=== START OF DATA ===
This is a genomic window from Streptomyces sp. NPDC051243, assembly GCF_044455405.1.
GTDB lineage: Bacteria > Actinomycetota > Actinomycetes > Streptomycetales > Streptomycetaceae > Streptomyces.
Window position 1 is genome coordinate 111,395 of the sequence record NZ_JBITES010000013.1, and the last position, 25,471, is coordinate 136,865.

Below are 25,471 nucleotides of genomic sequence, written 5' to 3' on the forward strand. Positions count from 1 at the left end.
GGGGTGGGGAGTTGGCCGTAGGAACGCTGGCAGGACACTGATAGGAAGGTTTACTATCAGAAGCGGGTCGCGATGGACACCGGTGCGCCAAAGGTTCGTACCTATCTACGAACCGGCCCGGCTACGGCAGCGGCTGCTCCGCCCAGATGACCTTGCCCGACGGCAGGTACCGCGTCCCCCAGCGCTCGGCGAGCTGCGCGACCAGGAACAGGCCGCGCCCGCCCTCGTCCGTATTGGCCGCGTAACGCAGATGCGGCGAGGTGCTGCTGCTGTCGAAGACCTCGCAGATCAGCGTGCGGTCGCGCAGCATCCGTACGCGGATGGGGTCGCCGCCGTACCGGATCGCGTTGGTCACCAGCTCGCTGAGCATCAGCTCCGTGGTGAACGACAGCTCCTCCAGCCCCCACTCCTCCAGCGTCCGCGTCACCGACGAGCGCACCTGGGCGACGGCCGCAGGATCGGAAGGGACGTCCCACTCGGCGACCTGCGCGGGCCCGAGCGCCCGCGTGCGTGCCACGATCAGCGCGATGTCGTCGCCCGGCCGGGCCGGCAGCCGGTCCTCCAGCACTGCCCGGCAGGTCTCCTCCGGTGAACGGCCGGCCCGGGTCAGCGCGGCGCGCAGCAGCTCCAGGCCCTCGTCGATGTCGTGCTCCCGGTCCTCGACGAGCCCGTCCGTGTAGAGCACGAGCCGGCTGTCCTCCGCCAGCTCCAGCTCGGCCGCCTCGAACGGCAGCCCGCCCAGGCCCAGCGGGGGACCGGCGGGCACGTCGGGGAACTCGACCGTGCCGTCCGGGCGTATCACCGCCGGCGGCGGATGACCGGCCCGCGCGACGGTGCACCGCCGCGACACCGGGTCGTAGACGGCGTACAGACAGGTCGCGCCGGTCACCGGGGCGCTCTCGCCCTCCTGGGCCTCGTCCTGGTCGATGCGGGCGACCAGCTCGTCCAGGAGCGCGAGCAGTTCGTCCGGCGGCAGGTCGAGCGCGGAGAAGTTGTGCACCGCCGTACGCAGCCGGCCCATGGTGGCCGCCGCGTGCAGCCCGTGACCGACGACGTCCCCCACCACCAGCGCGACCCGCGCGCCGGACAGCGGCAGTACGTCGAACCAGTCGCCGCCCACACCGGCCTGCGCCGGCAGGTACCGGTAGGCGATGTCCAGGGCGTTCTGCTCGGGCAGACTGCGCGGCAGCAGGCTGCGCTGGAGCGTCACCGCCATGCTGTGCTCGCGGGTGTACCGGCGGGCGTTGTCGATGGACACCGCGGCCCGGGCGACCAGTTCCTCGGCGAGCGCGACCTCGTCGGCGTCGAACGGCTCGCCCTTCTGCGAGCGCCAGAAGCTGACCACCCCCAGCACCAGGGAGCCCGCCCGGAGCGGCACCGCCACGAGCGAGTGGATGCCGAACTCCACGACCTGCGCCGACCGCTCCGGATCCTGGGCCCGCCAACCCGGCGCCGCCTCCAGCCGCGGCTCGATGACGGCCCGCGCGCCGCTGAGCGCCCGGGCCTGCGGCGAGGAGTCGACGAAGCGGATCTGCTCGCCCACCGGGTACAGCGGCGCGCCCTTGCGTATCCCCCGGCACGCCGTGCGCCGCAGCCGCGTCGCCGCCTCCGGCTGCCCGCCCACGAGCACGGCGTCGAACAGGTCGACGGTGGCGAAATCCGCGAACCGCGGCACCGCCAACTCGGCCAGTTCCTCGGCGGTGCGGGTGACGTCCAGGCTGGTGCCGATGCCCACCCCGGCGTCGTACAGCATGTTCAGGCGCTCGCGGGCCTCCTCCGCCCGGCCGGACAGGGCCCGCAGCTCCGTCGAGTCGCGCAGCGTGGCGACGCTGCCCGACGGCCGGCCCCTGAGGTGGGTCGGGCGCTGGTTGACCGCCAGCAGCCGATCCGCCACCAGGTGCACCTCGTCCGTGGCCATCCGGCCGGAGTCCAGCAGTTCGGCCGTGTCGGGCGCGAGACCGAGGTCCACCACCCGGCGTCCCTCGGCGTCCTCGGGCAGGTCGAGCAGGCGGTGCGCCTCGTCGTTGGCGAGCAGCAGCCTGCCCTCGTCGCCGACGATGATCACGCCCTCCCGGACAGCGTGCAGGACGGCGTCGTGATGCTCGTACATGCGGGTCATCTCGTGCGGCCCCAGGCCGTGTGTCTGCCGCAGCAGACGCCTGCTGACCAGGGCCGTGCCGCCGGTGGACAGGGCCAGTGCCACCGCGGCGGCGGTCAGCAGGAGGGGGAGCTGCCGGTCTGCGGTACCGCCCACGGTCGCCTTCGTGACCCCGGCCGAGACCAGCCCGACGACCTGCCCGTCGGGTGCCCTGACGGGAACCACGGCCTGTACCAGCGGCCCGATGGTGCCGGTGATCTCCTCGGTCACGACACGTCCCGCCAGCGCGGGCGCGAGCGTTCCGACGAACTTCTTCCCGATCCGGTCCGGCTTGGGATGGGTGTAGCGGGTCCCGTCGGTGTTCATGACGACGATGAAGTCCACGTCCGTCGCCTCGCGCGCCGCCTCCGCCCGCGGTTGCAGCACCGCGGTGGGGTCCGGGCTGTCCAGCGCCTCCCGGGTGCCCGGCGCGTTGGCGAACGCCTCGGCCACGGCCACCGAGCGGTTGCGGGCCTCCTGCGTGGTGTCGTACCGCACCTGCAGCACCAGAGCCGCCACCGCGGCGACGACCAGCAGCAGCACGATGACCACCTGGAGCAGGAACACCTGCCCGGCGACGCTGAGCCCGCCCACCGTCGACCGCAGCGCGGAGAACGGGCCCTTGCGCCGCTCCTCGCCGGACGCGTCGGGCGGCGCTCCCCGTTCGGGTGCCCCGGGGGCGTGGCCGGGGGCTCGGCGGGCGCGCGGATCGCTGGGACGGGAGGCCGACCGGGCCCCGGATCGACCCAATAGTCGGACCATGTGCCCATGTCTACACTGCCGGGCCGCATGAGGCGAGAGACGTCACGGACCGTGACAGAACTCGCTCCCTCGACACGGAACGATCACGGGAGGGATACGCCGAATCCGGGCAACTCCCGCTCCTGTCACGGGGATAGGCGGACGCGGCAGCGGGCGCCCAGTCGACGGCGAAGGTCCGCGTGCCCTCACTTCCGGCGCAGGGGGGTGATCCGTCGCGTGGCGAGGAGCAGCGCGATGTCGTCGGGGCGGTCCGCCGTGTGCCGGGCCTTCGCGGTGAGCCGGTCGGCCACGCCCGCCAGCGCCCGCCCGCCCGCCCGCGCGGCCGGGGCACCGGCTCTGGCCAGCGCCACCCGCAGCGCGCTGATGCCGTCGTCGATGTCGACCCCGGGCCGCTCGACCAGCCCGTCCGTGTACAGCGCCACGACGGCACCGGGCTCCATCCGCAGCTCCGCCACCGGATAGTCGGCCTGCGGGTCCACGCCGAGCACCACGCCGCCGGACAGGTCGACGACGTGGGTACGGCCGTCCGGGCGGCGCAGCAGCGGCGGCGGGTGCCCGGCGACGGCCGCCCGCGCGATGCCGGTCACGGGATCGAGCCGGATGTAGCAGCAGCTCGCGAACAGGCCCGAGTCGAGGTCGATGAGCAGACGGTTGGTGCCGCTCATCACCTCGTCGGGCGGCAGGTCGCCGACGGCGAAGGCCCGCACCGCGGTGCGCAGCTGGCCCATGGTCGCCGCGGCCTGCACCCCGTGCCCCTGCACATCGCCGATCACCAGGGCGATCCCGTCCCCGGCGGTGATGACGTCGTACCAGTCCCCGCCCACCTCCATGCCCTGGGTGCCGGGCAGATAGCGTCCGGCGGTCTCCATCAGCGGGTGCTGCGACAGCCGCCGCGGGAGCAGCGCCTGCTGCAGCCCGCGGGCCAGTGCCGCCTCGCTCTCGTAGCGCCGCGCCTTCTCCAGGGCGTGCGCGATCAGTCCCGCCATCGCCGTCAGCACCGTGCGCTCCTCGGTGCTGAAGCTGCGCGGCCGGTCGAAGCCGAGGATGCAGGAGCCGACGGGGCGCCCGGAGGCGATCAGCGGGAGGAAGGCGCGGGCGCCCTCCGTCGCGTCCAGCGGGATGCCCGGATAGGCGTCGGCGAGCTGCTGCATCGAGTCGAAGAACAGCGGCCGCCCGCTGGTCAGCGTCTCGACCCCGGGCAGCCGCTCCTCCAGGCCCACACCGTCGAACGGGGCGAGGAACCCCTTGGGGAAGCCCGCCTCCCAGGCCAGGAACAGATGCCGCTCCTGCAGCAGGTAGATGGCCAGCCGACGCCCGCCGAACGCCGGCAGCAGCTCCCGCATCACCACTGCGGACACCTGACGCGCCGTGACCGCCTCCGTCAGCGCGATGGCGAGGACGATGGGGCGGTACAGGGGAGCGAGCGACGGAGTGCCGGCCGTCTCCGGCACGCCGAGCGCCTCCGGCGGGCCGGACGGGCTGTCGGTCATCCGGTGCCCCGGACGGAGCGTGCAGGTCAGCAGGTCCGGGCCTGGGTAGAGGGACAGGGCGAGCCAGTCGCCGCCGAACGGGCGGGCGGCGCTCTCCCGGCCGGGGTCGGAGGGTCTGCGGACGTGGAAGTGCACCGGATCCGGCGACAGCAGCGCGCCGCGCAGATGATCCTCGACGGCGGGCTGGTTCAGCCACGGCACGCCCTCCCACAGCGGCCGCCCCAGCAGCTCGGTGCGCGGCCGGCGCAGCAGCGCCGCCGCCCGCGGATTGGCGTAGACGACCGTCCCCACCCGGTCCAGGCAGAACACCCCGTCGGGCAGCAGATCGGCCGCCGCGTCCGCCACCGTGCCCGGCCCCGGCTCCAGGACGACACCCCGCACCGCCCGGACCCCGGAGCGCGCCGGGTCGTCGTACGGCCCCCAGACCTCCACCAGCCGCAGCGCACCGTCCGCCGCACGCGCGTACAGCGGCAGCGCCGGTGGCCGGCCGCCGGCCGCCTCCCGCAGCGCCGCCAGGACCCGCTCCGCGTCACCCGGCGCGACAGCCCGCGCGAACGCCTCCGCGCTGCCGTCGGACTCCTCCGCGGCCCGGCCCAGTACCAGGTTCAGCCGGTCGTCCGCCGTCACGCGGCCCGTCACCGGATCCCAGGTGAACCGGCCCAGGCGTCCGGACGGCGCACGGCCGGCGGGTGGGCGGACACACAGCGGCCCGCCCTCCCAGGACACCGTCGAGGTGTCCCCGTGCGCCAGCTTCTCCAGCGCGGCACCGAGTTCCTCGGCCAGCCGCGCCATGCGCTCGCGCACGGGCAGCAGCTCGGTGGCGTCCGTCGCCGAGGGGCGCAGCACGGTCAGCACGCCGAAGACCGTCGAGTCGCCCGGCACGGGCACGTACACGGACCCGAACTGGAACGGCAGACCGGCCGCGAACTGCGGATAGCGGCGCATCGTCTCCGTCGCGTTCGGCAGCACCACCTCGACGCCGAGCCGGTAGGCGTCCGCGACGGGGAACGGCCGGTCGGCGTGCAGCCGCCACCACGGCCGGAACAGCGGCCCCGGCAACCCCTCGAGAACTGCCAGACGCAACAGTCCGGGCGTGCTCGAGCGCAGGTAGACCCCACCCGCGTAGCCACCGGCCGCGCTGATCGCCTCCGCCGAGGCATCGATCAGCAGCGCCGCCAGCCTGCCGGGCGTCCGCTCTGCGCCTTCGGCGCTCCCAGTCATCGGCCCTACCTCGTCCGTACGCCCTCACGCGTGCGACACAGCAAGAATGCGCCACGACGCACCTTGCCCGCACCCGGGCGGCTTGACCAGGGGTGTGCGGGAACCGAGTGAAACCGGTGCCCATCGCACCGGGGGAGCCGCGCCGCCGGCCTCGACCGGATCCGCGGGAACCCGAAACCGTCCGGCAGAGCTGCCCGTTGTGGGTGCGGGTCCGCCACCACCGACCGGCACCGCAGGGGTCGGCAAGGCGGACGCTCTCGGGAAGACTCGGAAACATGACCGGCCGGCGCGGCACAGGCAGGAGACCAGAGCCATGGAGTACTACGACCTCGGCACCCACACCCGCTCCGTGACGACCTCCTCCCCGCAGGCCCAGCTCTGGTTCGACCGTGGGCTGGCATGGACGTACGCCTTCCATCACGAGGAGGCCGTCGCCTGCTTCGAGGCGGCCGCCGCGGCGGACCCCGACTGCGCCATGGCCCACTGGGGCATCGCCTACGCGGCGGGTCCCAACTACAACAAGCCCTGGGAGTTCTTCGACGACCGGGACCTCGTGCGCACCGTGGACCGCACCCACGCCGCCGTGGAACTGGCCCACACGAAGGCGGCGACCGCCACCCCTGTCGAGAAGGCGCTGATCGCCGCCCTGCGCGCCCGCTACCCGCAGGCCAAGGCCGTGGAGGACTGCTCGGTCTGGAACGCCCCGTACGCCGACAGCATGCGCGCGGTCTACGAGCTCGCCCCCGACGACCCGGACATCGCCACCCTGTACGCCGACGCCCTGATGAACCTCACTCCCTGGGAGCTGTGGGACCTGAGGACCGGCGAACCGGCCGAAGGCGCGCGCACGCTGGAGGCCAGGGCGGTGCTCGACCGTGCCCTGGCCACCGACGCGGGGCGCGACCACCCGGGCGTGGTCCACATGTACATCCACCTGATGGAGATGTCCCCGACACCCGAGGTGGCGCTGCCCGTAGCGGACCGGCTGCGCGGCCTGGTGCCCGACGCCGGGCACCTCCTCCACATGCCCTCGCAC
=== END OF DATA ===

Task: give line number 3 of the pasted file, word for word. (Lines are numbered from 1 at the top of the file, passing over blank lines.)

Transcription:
Window position 1 is genome coordinate 111,395 of the sequence record NZ_JBITES010000013.1, and the last position, 25,471, is coordinate 136,865.